Aaron Zelin of the Washington Institute for Near East Policy—with whom we are piloting our little analytic experiment—has an important and timely report out entitled The State of Global Jihad Online: A Qualitative, Quantitative, and Cross-Lingual Analysis. Here are the report’s introduction and findings:
More than 11 years after the attacks of 9/11 and nearly a decade since the rise of popular online jihadi Internet forums, there is strikingly little empirical research on the manner in which jihadi activists use the Web to propagate their cause. Whereas researchers and policy analysts have systematically collected and analyzed the primary source material produced by al-Qaeda and its allies, very little work has been done on the conduits through which that information is distributed—and even to what extent anyone is accessing that propaganda other than counterterrorism analysts. As William McCants asserted during testimony in December 2011 before the House Homeland Security Subcommittee on Counterterrorism and Intelligence, “There is little research to go on, which is striking given how data-rich the Internet is. In hard numbers, how widely distributed was Zawahiri’s last message? Did it resonate more in one U.S. city than another? Who were its main distributors on Facebook and YouTube? How are they connected with one another? This sort of baseline quantitative research barely exists at the moment.”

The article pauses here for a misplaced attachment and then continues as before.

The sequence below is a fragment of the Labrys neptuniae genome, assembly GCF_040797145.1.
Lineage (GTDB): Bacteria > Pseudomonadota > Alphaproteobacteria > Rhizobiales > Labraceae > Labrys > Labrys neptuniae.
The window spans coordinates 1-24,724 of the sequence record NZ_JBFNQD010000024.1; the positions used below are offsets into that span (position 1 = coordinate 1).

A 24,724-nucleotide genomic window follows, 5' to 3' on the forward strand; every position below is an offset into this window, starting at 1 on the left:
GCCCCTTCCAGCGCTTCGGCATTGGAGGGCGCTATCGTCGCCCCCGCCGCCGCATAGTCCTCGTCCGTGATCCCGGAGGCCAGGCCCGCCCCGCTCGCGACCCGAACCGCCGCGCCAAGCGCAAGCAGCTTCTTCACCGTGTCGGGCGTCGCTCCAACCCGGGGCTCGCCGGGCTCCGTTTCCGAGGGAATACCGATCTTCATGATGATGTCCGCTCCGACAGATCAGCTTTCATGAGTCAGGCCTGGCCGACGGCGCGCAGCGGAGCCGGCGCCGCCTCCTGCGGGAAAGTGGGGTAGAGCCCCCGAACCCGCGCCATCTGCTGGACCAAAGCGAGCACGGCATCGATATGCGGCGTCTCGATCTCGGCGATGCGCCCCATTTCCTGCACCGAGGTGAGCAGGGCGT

This paper begins to fill that gap. First, it quantifies the use of English-language jihadi forums, which rose in prominence with the emergence of American-born Sheikh Anwar al-Awlaki within the jihadi propaganda enterprise. Second, it measures the use of Twitter by online jihadis. This baseline is limited; it would also have been fruitful to systematically assess the activity in other virtual spaces used by jihadis, such as YouTube, Facebook, and Archive.org, and to do so over a longer period. Nonetheless, this paper assesses:
(1) the most prominent English-language forums;
(2) the English-language sections within prominent Arabic language jihadi forums;
(3) how the English-language forums compare to the Arabic-language forums; and
(4) the current status of the nascent rise in Twitter activism.
- The English-language forums are far less active than Arabic-language forums, which suggests that jihadi ideological penetration into the West is limited.
- When more prominent jihadi forums go down, activity increases on smaller forums, which suggests that the overall jihadi communications enterprise is durable in the long term.
- While many have worried about the rise of jihadism in the West, the online architecture is far less active in the English-speaking universe of jihadis than in the Arabic speaking community. This suggests that the global jihad movement is still very much attached to the Arab heartland in terms of the majority of individuals active online.
- A wide range of individuals, organizations, and Web forums have established Twitter feeds to promote their activities. This trend is likely to continue, but Twitter is unlikely to supplant the forum architecture because it cannot replace the sense of authenticity and exclusivity created by the forums.
Here is Zelin in Foreign Policy describing how jihadist groups utilize official online forums, and how these organizations use various social media platforms to meet their content distribution needs.